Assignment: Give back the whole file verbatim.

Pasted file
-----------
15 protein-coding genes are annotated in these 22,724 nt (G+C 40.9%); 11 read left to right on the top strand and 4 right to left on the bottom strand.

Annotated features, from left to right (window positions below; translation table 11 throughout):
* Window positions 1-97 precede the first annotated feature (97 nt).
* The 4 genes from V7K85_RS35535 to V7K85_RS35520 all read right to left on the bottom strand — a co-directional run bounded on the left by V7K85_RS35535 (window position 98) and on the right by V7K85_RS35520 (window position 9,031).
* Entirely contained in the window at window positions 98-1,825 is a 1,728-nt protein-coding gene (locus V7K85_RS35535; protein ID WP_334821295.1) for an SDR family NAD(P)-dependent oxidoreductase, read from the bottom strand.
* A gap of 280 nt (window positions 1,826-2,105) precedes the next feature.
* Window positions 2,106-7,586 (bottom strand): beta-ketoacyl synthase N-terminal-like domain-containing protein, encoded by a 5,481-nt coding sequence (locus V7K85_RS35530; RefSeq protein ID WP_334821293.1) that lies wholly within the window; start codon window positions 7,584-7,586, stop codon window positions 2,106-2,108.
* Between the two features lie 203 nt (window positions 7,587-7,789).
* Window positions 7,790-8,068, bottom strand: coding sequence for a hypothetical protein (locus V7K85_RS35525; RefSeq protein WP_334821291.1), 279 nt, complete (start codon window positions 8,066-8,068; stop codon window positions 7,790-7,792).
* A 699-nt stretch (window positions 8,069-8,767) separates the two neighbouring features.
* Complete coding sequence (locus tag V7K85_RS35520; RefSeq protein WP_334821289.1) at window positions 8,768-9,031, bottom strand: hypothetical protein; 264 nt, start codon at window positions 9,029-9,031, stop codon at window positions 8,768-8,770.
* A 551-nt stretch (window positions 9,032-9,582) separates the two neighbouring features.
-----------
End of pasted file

15 protein-coding genes are annotated in these 22,724 nt (G+C 40.9%); 11 read left to right on the top strand and 4 right to left on the bottom strand.

Annotated features, from left to right (window positions below; translation table 11 throughout):
* Window positions 1-97 precede the first annotated feature (97 nt).
* The 4 genes from V7K85_RS35535 to V7K85_RS35520 all read right to left on the bottom strand — a co-directional run bounded on the left by V7K85_RS35535 (window position 98) and on the right by V7K85_RS35520 (window position 9,031).
* Entirely contained in the window at window positions 98-1,825 is a 1,728-nt protein-coding gene (locus V7K85_RS35535; protein ID WP_334821295.1) for an SDR family NAD(P)-dependent oxidoreductase, read from the bottom strand.
* A gap of 280 nt (window positions 1,826-2,105) precedes the next feature.
* Window positions 2,106-7,586 (bottom strand): beta-ketoacyl synthase N-terminal-like domain-containing protein, encoded by a 5,481-nt coding sequence (locus V7K85_RS35530; RefSeq protein ID WP_334821293.1) that lies wholly within the window; start codon window positions 7,584-7,586, stop codon window positions 2,106-2,108.
* Between the two features lie 203 nt (window positions 7,587-7,789).
* Window positions 7,790-8,068, bottom strand: coding sequence for a hypothetical protein (locus V7K85_RS35525; RefSeq protein WP_334821291.1), 279 nt, complete (start codon window positions 8,066-8,068; stop codon window positions 7,790-7,792).
* A 699-nt stretch (window positions 8,069-8,767) separates the two neighbouring features.
* Complete coding sequence (locus tag V7K85_RS35520; RefSeq protein WP_334821289.1) at window positions 8,768-9,031, bottom strand: hypothetical protein; 264 nt, start codon at window positions 9,029-9,031, stop codon at window positions 8,768-8,770.
* A 551-nt stretch (window positions 9,032-9,582) separates the two neighbouring features.